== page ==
Beginning in the 1960s, Jenrette, a self-proclaimed “house-aholic,” restored a dozen historic homes, most dating to the 19th century. Though most of his energy was directed at the historic housing in Charleston, South Carolina, he also did a considerable amount of work in New York.

His own New York residence was made in the George F. Baker Houses on Park Avenue, one of the last family compounds in the city, which dates to the 1920s. Jenrette carefully restored that home, saving most of its original fixtures and the historic elevator, after purchasing them from the Baker family in 1988. 

Jenrette was a hands-on preservationist who wrote “Adventures with Old Houses” in 1998 to share his love of historic house restoration. He was active in a number of preservation organizations including the President’s Advisory Council on Historic Preservation and Historic Hudson Valley. In 1996, he was awarded the highest honor in historic preservation. 

In 1993, Jenrette founded the Classical American Homes Preservation Trust to purchase and preserve his beloved homes in perpetuity. In one of his final contributions to the world of historic preservation, Jenrette arranged for the trust to open all of the properties to the public so that his legacy could be enjoyed.

Because of his ongoing work in preservation of houses of this period, Jenerette had workmen who were able to stabilize the Tripp house, replace rotting cellar beams and restore a fireplace chimney. He took of all the shutters and sent them to New York City to have them restored at what locals considered an enormous price.

While the Tripp house was a much more modest house than those he completely restored, I believe he appreciated its beauty and history.

When the property was listed again in 1986, Norman and Christine Young, longtime antique dealers and auctioneers in Nassau, New York, purchased it. Norman loved the buildings and started more restoration and painting. He sold some of his antiques from the store and had an auction on site.

The house as it looked during the era when it was owned by antique dealers and auctioneers Norman and Christine Young. Contributed photo

Then in 1989, the Youngs sold the property to artists David McDermott and Peter McGough.    According to an account written by Peter McGough, “Friends who had a house in the Catskills told us about a property we had to buy in Oak Hill, the next town over. We went to look at it with them, peeked into the 18th century windows, and fell in love with the place. It was a brick house from 1790 that had a working hand pump by the side of the kitchen as its only source of water, a large 1880s general store next to it, and an apartment with original wallpaper. The store that stood there was tacked onto the back with large barns behind it and a two-seater outhouse that had a wallpapered interior and a drawer that, when full, you could pull out and empty. Neither building had been modernized. Behind was a running creek.”

“We didn’t act fast enough and the house was sold,” he added. “It came on the market again in 1989 and since we had just sold a group of paintings, we bought the property. We set up a balloon payment so we didn’t have to put down as much money and the former owner held the mortgage. us about a property we had to buy in Oak Hill. We went to look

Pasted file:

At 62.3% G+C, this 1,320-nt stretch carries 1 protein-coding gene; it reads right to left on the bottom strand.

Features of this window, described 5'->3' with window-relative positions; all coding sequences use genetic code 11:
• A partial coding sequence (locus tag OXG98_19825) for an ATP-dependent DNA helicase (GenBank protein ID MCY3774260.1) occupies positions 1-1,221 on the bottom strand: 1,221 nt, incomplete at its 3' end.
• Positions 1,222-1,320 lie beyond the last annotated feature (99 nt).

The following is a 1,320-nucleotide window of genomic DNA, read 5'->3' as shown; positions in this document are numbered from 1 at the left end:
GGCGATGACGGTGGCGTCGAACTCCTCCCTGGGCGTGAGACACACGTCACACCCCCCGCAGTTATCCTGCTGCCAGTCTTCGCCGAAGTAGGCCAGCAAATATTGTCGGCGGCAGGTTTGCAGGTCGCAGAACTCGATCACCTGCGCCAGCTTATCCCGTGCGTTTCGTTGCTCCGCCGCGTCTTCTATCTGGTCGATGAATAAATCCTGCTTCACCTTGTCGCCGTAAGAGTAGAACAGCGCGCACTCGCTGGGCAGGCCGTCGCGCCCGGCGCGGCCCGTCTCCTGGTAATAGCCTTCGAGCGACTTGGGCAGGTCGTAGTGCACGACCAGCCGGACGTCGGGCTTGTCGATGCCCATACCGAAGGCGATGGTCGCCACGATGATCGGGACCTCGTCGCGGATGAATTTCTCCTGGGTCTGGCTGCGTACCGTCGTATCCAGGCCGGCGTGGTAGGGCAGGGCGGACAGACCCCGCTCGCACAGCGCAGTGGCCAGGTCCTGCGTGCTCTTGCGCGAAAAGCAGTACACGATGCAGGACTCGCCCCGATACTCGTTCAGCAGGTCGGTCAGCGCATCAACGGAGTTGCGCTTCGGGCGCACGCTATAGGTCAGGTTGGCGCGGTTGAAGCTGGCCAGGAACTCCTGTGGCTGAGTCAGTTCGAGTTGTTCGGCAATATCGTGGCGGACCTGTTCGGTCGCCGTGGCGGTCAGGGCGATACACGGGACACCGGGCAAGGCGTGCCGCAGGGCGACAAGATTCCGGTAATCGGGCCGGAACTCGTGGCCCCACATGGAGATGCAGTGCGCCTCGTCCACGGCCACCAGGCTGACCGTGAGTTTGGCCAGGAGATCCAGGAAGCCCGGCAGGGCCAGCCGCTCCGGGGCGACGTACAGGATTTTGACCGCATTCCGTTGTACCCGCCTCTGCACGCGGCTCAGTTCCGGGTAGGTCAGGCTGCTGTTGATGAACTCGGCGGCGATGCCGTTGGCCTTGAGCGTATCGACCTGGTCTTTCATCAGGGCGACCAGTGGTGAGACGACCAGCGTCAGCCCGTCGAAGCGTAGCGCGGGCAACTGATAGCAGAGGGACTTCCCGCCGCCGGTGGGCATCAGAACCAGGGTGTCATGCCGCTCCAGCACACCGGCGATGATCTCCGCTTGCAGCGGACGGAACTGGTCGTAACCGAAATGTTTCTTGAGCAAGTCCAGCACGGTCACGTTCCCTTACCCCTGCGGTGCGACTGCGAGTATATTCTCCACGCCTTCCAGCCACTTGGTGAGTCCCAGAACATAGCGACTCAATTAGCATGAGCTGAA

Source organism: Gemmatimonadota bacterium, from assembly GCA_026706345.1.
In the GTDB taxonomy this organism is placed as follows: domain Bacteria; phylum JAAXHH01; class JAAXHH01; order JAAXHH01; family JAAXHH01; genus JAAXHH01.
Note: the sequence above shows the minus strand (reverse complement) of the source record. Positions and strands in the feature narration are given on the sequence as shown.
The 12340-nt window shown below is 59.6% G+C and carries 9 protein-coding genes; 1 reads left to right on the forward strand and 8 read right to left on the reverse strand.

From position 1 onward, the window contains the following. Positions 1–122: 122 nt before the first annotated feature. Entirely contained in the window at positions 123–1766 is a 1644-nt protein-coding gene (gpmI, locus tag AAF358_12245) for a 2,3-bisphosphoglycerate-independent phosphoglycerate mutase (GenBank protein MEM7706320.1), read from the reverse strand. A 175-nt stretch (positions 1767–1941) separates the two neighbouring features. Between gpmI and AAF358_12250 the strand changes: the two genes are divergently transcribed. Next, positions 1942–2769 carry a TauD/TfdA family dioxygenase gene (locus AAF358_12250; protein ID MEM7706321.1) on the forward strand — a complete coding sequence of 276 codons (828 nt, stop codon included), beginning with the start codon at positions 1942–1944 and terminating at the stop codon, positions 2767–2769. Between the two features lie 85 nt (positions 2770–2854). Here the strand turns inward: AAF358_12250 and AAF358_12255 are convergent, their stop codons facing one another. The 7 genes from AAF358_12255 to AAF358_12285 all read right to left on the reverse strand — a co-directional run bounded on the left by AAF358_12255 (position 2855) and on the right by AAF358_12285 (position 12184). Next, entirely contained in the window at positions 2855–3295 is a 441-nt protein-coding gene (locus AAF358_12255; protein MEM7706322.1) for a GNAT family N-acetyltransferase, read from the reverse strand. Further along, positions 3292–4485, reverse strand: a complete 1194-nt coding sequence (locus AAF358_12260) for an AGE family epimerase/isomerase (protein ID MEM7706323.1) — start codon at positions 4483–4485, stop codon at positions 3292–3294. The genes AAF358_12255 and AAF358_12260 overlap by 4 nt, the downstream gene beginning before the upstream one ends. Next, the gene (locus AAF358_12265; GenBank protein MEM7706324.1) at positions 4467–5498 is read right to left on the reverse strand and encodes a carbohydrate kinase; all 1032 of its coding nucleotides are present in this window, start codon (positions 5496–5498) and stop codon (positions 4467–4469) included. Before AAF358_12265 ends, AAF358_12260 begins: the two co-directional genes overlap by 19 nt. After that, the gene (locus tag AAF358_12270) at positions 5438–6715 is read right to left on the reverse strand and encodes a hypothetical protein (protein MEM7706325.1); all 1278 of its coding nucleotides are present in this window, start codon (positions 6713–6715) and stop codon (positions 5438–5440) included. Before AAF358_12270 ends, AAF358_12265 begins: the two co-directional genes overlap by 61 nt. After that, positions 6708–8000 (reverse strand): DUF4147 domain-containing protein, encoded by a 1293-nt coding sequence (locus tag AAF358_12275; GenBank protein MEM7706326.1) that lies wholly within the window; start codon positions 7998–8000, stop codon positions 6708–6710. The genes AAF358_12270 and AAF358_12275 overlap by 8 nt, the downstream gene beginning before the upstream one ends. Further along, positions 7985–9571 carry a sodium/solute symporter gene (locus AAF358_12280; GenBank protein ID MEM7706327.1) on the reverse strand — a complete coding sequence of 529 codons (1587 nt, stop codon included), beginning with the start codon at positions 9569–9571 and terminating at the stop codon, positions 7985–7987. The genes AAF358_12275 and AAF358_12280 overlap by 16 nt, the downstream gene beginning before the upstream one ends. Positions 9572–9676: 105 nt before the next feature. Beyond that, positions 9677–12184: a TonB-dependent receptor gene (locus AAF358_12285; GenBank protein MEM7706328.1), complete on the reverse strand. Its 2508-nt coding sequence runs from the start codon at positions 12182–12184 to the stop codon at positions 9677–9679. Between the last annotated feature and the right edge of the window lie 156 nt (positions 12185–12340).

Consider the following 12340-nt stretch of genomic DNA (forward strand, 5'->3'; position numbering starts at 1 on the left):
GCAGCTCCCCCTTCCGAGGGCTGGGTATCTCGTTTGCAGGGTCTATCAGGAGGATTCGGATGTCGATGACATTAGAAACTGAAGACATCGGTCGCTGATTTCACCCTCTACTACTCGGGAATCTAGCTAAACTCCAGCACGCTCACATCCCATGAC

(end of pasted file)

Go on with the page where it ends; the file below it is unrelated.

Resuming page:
“Quite a lot of money was coming in with sales of our photographs and paintings. We had never experienced anything like it. We bought [our friend] Bastian two Morgan horses that he kept behind the house after building a fenced-in area for them. Then there was all the custom tack that was needed along with the hay, the grains, the blacksmith, and the vets. I used an old shed in back as a painting studio. I couldn’t use the barns because we had just bought a two-seated carriage, a surrey, and a wooden omnibus with a painted side that sat 18.”

Apparently, the artists, who wanted to live in the past when there was no income tax, among other things, failed to pay their income tax and mortgage. 

“After the IRS seized our property, they had a three-day auction in Albany of all the antique furnishings of the house, the general store, the apartment above it and the contents of the barns. I begged the local antiques dealers, whom I knew well, and those who came from far and wide, not to bid against us, so I could buy back the contents of my life. My pleas fell on deaf ears. The highest bidders left with our furnishings, 18th century clothes, carriages, and an 1880s wooden, horse-drawn omnibus.”

Because of their failing to keep up the payments on the balloon mortgage, the property reverted to the Youngs, who once again advertised it for sale. In November 1996, Nick and I purchased the property and still own it.

The house in one of its many iterations. Contributed photo

In the late summer of 2001, Thompson and Jenerette visited us in Oak Hill and afterwards sent a copy of the book “Adventures with Old Houses” inscribed to me and a letter which said, “Bill Thompson and I certainly enjoyed our visit to your charming home in Oak Hill. It made us both feel good to see what loving care you and your husband have lavished on the house. It really seems very comfortable. The house — for the first time — seems happy.” William L. Thompson died in 2013. Jenrette died April 22, 2018, aged 89.

It is interesting to note that Prince Charles, now king of England, wrote the forward to the book Jenrette sent.